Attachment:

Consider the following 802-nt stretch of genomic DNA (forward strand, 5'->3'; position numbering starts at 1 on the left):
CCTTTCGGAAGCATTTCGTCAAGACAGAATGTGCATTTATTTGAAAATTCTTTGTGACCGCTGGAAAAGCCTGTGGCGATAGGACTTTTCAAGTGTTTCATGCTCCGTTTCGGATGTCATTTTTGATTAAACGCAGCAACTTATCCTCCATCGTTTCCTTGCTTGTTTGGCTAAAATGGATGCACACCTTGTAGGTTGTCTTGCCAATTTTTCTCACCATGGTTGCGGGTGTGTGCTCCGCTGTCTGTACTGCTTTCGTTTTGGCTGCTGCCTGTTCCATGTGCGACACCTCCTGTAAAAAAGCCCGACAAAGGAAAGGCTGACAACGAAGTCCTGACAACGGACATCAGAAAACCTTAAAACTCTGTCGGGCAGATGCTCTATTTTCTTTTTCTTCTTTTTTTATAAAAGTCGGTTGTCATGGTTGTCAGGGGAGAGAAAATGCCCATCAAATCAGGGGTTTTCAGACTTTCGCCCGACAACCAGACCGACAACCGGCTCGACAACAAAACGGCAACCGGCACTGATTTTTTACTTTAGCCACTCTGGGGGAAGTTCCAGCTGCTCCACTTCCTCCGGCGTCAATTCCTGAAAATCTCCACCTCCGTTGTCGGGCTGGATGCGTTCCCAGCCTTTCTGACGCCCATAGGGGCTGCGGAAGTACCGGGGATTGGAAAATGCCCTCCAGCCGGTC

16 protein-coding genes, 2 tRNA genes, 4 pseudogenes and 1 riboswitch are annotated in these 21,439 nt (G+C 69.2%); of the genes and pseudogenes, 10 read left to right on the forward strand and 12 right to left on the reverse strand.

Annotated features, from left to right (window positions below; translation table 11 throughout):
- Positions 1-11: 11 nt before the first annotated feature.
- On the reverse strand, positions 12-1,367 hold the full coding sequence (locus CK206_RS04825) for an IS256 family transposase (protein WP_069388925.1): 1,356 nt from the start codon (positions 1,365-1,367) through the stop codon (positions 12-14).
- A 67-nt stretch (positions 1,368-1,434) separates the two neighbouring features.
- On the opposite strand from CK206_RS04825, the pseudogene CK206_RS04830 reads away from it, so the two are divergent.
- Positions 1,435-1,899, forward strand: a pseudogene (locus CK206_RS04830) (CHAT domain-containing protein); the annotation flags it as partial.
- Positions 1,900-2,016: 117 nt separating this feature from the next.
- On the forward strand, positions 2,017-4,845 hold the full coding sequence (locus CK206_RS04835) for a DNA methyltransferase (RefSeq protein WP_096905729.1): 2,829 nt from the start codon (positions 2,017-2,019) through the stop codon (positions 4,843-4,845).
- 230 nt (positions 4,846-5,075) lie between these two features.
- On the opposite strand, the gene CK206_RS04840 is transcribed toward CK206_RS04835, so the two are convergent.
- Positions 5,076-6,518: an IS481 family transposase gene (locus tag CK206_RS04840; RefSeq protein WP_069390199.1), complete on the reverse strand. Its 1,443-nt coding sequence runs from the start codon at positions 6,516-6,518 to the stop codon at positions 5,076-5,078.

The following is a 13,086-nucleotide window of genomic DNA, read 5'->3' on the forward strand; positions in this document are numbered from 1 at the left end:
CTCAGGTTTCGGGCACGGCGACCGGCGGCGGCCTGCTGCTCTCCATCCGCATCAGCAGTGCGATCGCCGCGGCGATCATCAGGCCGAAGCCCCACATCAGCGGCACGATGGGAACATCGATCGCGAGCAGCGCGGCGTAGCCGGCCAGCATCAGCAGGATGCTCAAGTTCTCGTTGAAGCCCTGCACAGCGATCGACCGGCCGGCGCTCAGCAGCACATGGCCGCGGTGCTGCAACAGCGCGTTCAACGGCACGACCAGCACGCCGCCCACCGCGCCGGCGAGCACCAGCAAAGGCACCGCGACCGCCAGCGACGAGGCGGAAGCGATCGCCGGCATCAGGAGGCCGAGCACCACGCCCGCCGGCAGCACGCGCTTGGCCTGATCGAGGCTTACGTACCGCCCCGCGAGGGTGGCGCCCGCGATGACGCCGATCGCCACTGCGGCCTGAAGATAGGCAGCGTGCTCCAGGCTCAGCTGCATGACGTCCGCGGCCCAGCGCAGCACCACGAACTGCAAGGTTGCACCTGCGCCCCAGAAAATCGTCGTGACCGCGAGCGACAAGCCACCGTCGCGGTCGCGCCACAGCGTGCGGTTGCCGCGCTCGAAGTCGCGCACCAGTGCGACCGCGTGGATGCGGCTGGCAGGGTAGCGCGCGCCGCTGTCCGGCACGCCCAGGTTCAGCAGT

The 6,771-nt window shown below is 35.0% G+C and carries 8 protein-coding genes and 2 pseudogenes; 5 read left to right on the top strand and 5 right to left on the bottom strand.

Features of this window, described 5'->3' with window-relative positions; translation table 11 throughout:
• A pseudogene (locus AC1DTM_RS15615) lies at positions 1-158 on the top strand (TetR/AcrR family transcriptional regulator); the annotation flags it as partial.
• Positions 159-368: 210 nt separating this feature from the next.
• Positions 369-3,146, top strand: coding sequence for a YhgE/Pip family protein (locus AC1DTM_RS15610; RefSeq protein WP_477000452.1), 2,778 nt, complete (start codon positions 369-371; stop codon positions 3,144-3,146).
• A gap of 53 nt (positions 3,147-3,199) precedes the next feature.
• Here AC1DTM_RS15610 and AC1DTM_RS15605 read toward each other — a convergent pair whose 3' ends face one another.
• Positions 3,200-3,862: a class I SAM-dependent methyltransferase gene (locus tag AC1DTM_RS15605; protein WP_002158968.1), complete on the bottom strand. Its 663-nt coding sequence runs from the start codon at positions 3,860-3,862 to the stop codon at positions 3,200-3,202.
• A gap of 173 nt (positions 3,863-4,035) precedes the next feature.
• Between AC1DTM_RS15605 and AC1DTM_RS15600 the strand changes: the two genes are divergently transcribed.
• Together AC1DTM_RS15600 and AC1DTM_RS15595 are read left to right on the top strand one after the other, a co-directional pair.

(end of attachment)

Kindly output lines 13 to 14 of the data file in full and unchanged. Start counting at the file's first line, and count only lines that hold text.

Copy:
- On the opposite strand, the gene CK206_RS04840 is transcribed toward CK206_RS04835, so the two are convergent.
- Positions 5,076-6,518: an IS481 family transposase gene (locus tag CK206_RS04840; RefSeq protein WP_069390199.1), complete on the reverse strand. Its 1,443-nt coding sequence runs from the start codon at positions 6,516-6,518 to the stop codon at positions 5,076-5,078.